First modern humans in Europe are associated with the Gravettian culture

A study conducted by CNRS has determined who the first modern humans to settle in Europe were.

Archaeologists find 476,000-year-old wooden structure

Archaeologists from the University of Liverpool and Aberystwyth University have discovered a wooden structure dating from at least 476,000-years-ago, the earliest known example to date.

Evidence of Neanderthal cannibalism found in Spanish cave

Archaeologists conducting excavations in the Coves del Toll de Moià have uncovered evidence of Neanderthal cannibalism from more than 52,000-years-ago.

Heritage

What happened to the Nazi gold train?

In 2015, the global media was abuzz with the reports of a purported discovery of a Nazi gold train believed to be buried in Poland.

Has the fate of Amelia Earhart finally been solved?

Deep Sea Vision, an underwater mapping and exploratory company, claims to have solved the fate of Amelia Earhart who went missing in 1937.

Study of Roman pottery reveals complex flavours of wine

Archaeologists have revealed new insights into the techniques used in the production of Roman wine, including how it looked, smelled and tasted.

Black Caesar the Pirate

Black Caesar gained infamy as a pirate and served on the Queen Anne’s Revenge, the flagship commanded by Edward Teach, more commonly known as Blackbeard.

Mobile Application

The HeritageDaily application serves as a valuable resource for enthusiasts, students, academics, and professionals interested in exploring the diverse facets of our past.

Palaeontology

New discovery sheds light on the evolution of birds

Birds evolved from theropod dinosaurs during the Late Jurassic period, however, our knowledge of the initial stages of Avialae's evolution is limited due to a scarcity of Jurassic fossils.

World’s oldest ‘stomach stone’ fossil found on Jurassic Coast

Palaeontologists have discovered a 150-million-year-old stomach stone on England’s Jurassic Coast.

Predatory dinosaurs such as T. rex sported lizard-like lips

A new study suggests that predatory dinosaurs, such as Tyrannosaurus rex, did not have permanently exposed teeth as depicted in films such as Jurassic Park, but instead had scaly, lizard-like lips covering and sealing their mouths.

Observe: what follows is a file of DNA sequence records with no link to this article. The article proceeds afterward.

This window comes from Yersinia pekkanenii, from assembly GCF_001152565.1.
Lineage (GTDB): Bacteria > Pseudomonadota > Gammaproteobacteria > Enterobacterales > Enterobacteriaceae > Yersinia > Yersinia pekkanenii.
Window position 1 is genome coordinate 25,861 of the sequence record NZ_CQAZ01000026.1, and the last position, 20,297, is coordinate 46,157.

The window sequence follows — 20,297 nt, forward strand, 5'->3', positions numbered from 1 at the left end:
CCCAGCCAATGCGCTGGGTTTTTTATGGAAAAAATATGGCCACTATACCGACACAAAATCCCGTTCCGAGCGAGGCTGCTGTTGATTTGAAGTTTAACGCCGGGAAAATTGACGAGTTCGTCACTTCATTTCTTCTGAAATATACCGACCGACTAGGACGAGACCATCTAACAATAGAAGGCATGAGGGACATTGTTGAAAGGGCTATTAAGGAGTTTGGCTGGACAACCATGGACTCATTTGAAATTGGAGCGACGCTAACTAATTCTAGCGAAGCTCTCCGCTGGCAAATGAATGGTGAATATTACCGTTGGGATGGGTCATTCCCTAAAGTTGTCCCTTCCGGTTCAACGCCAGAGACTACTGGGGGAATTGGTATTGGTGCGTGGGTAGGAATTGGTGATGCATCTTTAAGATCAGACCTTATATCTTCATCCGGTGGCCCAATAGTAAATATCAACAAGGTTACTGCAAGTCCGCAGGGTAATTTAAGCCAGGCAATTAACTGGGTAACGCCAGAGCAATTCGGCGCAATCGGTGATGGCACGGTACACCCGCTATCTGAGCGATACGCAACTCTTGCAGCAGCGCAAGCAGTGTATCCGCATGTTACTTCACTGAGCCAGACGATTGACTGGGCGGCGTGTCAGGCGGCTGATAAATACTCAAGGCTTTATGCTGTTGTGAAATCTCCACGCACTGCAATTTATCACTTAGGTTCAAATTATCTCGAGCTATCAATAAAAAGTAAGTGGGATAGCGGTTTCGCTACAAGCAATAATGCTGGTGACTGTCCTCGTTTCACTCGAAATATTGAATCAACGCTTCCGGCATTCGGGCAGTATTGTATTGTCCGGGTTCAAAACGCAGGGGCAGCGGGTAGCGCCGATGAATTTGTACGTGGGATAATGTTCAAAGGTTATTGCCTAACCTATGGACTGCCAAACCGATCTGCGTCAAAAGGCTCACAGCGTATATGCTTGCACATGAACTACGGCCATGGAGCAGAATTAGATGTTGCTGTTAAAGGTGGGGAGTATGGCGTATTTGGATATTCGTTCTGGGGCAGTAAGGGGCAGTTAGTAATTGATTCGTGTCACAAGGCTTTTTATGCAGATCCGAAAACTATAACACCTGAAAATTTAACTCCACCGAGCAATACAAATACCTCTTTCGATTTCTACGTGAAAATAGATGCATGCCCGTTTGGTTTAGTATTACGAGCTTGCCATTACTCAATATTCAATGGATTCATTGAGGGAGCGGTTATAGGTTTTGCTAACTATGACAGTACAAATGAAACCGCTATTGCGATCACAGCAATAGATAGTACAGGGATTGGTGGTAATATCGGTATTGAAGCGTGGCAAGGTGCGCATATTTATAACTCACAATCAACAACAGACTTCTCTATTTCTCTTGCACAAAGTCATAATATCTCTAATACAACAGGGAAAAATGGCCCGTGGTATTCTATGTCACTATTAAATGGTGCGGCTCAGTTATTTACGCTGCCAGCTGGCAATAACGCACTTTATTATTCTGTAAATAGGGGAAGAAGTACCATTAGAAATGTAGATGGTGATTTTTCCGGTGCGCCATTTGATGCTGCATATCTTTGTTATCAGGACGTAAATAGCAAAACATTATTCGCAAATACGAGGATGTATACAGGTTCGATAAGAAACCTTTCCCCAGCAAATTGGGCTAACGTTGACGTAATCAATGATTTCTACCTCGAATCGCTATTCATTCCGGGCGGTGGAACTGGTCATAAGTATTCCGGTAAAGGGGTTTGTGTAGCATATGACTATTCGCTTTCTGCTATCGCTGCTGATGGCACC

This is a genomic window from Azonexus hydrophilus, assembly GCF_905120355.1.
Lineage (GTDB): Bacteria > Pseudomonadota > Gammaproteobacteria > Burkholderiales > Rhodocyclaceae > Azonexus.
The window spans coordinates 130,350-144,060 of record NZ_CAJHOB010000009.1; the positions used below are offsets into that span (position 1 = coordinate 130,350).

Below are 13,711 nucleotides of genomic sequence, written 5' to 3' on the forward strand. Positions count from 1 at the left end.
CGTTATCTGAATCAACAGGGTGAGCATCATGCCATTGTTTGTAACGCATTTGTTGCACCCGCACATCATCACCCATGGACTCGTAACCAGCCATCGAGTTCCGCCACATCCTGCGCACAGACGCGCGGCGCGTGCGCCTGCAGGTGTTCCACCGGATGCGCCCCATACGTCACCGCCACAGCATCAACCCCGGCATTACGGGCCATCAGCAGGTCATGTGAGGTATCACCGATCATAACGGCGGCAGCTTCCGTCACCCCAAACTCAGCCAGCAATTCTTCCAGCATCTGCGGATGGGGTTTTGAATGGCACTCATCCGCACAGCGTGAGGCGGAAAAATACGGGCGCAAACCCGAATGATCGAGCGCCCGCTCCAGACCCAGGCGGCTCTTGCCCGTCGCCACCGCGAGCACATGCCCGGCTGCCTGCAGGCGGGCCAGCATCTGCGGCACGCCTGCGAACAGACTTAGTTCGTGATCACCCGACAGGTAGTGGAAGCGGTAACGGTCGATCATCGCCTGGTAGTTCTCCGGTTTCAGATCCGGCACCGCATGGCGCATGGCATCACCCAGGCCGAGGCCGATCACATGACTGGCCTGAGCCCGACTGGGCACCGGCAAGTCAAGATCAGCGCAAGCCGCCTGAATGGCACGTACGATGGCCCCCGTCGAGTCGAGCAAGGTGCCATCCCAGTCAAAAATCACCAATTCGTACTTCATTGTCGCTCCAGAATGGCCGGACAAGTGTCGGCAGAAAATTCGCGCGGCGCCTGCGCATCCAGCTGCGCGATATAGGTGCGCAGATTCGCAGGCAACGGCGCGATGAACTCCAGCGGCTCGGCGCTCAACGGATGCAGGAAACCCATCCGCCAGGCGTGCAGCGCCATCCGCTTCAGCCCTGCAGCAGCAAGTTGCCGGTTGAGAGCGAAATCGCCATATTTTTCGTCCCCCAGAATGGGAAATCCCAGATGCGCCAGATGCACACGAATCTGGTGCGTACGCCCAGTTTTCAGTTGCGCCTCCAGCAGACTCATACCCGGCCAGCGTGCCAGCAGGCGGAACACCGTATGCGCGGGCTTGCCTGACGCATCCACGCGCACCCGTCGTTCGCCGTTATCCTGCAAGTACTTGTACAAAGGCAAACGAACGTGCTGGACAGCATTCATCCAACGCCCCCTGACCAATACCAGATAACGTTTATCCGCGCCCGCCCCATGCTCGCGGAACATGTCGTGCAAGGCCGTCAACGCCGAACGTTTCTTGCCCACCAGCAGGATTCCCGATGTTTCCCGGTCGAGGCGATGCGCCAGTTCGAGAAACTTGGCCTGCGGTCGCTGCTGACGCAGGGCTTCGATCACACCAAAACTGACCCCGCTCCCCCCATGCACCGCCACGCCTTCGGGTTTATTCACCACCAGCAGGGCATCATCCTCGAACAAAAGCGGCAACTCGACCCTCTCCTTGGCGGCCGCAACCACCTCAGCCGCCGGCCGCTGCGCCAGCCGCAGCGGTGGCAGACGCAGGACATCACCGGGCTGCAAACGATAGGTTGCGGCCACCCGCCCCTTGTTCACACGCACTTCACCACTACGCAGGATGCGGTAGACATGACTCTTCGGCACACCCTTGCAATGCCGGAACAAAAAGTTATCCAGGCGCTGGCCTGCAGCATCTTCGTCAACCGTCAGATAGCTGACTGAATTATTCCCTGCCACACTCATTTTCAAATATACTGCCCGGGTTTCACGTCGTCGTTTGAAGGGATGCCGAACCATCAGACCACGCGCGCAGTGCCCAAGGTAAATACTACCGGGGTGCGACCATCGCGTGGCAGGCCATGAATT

Ichthyosaur found on remote Artic island upends previous evolutionary theory

Palaeontologists have found the remains of an Ichthyosaur on the island of Spitsbergen, located in the Svalbard archipelago in northern Norway.

Geology

Source of Snowball Earth solved

Geologists have solved the source of Snowball Earth, a period when the planet’s environment was an extreme "icehouse".

Study suggests that nature played a role in the origins of the Great Sphinx

The Great Sphinx of Giza is a limestone statue of a reclining sphinx, a mythical creature characterised by the combination of a human head and a lion's body.

Geological puzzle of lost continent of Argoland solved

Approximately 155 million years ago, a 5000 km piece of continent broke off from western Australia, leaving behind a basin hidden below the ocean known as the Argo Abyssal Plain.

The Cave of Crystals

The Cave of Crystals is a large chamber containing giant crystals in the Naica Mine, located in Mexico’s State of Chihuahua.

Climate Change

Source of Snowball Earth solved

Geologists have solved the source of Snowball Earth, a period when the planet’s environment was an extreme "icehouse".

US Navy ships from WWII provide new climate evidence

Researchers have recovered the logbooks from US Navy ships stationed at Pearl Harbour, providing new evidence for understanding how the global climate is changing.

Extreme cooling caused extinction of early humans in Europe

Study led by the University College London (UCL) suggests that an extreme cooling period approximately 1.1 million years ago likely contributed to the extinction of early human populations in Europe.

Chimú Culture constructed 10 km wall to protect capital against El Niño events